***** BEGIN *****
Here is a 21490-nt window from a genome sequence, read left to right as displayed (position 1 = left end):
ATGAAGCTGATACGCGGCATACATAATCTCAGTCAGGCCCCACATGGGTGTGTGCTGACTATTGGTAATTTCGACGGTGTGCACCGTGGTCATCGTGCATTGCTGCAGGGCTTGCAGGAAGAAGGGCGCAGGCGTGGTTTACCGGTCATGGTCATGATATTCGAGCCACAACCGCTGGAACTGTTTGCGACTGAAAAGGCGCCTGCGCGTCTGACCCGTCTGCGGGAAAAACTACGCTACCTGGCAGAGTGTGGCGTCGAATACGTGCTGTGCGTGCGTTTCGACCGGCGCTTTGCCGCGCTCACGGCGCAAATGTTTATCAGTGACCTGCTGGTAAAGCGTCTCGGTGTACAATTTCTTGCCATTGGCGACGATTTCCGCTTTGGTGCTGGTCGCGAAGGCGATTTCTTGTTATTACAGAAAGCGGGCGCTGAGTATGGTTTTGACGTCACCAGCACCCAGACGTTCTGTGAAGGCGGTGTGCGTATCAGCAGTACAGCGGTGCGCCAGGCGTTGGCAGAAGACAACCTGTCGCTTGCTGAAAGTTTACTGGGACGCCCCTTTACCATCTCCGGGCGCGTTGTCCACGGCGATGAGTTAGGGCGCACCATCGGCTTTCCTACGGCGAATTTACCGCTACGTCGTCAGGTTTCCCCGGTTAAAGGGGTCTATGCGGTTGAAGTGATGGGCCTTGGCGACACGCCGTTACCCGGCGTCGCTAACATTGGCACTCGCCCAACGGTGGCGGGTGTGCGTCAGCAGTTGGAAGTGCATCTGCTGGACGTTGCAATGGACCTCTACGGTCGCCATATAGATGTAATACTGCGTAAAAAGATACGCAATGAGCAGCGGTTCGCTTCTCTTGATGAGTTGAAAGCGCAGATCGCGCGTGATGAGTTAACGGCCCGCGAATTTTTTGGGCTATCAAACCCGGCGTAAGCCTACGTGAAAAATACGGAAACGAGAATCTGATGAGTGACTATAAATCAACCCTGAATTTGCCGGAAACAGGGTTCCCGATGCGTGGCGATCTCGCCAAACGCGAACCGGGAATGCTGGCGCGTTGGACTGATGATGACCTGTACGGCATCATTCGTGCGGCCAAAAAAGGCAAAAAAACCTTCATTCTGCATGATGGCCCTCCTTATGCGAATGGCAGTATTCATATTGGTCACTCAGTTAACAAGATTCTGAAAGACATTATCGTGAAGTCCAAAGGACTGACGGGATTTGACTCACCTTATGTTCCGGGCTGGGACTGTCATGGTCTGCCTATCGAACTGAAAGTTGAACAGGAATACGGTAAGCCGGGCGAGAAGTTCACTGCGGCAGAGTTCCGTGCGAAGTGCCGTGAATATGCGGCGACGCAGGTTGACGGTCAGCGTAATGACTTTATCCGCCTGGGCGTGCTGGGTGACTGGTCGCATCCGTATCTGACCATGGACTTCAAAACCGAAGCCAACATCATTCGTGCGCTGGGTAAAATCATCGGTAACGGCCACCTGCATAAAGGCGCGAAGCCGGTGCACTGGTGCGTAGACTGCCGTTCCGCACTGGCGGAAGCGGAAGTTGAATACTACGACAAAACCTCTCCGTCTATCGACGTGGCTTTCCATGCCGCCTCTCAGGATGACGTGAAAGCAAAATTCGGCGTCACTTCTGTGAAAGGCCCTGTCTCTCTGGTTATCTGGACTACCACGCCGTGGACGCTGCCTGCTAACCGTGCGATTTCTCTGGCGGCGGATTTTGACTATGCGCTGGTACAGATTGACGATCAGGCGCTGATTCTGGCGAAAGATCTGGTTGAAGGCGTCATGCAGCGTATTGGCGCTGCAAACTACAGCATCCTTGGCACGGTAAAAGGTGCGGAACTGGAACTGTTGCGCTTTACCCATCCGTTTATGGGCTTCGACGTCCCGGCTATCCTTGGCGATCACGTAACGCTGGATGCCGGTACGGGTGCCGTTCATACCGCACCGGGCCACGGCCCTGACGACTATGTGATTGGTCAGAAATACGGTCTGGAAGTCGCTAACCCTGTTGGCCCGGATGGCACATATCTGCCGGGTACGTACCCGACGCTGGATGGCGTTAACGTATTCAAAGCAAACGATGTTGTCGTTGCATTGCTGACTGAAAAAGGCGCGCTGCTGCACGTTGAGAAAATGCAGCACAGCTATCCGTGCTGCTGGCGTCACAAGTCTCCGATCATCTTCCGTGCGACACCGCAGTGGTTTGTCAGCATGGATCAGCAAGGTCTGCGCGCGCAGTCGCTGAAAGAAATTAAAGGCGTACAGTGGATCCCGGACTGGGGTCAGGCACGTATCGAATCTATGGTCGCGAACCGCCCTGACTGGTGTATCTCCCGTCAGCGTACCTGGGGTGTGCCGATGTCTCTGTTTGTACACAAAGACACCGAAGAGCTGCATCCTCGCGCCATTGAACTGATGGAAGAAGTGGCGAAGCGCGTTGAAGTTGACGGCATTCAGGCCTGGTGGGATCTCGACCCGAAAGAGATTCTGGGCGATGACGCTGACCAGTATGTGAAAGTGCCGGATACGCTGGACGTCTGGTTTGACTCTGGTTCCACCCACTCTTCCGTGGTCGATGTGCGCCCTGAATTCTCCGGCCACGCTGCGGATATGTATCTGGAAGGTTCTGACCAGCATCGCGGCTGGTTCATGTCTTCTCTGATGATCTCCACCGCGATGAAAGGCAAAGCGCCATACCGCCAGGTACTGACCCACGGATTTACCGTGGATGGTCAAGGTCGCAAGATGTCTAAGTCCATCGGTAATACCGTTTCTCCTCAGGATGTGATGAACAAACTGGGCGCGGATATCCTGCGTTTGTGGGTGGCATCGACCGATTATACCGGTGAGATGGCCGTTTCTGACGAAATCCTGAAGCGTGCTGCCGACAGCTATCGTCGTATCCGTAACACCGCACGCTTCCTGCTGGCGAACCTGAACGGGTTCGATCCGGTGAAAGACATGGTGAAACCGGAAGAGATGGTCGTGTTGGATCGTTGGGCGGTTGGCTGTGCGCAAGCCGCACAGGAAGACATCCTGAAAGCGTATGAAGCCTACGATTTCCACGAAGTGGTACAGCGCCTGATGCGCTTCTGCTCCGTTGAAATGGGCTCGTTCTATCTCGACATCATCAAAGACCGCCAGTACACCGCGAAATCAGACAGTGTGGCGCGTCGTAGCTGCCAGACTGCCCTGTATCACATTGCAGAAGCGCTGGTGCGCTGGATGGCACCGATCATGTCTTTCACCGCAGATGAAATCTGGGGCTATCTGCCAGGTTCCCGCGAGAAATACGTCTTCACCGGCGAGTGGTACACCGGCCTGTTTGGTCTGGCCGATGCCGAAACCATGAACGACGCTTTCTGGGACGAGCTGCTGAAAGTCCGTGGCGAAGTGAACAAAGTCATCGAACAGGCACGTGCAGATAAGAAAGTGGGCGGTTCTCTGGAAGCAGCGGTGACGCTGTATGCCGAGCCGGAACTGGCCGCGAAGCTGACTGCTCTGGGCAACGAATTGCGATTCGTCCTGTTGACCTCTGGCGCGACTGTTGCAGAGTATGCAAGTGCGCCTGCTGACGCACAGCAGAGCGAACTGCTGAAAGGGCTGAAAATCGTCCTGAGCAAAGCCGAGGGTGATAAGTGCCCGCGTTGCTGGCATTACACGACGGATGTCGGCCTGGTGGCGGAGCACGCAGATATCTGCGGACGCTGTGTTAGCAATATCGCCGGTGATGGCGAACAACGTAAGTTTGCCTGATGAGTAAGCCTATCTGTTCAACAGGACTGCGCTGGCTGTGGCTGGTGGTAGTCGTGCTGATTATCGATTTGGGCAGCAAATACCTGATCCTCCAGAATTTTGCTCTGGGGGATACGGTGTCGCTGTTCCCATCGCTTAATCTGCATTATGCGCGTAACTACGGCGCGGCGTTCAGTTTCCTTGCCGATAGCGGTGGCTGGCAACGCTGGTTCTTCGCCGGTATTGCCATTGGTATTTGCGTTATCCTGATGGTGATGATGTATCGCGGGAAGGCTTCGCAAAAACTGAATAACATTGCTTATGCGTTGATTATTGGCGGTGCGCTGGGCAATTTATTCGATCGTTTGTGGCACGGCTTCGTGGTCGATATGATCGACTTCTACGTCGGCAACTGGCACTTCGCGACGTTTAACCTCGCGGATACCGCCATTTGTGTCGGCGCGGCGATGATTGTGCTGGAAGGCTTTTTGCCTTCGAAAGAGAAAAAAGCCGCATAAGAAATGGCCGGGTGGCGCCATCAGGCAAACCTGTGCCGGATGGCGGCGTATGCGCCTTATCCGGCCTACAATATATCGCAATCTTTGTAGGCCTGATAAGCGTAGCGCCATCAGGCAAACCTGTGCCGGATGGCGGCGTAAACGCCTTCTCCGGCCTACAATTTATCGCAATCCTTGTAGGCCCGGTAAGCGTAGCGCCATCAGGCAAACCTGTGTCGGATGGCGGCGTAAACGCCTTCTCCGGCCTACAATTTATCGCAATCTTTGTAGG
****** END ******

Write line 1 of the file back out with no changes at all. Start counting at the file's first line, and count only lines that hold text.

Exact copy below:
Here is a 21490-nt window from a genome sequence, read left to right as displayed (position 1 = left end):